The EPA has identified carbon as a pollutant and a "carbon credit" market has been designed to fund efforts to reduce carbon pollution. California, known for chronic budget shortfalls, was the first state to jump into the carbon market. Lawmakers and environmentalists envisioned billions of income to plug chronic budget gaps and fund special programs fighting climate change.
As noted in the article from the Sacramento Bee, initial projections of income are falling short.
Like the "derivatives market", the "carbon credit market" is fiction. The implosion of derivatives resulted in economic chaos. With auction income falling short of projections, is this another economic calamity in the making?
--Sacramento Bee article--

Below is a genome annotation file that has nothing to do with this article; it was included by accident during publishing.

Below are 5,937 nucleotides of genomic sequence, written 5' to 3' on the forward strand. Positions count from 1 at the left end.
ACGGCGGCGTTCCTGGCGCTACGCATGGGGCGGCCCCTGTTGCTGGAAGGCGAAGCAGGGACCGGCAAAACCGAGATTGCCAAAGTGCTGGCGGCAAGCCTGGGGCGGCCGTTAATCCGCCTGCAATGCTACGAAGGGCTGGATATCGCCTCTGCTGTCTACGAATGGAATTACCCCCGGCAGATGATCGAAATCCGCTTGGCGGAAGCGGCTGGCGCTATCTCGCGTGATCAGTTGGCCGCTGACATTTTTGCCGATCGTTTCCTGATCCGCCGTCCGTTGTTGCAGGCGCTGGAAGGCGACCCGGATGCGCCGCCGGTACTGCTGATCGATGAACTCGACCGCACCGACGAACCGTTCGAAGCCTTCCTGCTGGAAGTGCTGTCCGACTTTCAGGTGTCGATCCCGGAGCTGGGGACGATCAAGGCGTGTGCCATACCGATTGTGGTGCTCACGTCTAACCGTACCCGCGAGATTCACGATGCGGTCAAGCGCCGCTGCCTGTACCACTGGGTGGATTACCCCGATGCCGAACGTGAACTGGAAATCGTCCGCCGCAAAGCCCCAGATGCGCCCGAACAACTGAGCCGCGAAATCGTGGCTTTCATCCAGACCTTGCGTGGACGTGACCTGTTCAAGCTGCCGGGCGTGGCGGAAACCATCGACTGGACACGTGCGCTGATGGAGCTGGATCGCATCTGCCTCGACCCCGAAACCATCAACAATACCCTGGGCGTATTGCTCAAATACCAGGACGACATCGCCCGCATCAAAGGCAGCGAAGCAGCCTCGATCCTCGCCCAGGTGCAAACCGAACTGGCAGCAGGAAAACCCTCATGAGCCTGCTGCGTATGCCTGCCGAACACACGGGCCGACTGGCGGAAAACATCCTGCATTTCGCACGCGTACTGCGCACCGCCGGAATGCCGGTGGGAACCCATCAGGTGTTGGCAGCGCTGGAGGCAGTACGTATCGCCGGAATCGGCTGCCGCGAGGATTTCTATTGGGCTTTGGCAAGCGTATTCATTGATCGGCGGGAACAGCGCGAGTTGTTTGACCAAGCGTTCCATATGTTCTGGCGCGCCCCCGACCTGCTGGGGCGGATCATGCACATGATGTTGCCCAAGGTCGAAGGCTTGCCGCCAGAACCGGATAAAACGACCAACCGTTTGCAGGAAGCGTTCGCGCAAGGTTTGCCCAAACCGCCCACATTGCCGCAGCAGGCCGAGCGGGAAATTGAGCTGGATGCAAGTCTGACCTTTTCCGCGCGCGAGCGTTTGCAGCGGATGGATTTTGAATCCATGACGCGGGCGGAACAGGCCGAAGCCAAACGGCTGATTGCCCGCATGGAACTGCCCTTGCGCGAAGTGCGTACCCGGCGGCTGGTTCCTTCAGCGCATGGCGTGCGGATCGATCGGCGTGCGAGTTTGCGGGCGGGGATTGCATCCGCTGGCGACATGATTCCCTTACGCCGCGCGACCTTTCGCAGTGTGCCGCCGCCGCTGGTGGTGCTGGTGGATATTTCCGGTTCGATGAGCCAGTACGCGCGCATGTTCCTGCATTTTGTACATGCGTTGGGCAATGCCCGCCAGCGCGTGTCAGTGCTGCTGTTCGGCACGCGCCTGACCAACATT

State environmental leaders this week hailed California's first auction of carbon emissions credits a huge success.
But budget writers are hardly thrilled.
A low price for credits and minimal demand for future offsets suggest California will see a mere fraction of the $1 billion that Gov. Jerry Brown and lawmakers estimated the state would receive this fiscal year.
If demand remains similar in two forthcoming auctions, the state would generate only about $140 million, the nonpartisan Legislative Analyst's Office estimated Wednesday.
That would strain the $91 billion state budget and disappoint environmentalists who wanted to spend the money on efforts to reduce pollution and improve energy efficiency.
"The likelihood of there being a hole in the budget has increased," said Tiffany Roberts, an LAO analyst who focuses on climate change issues.
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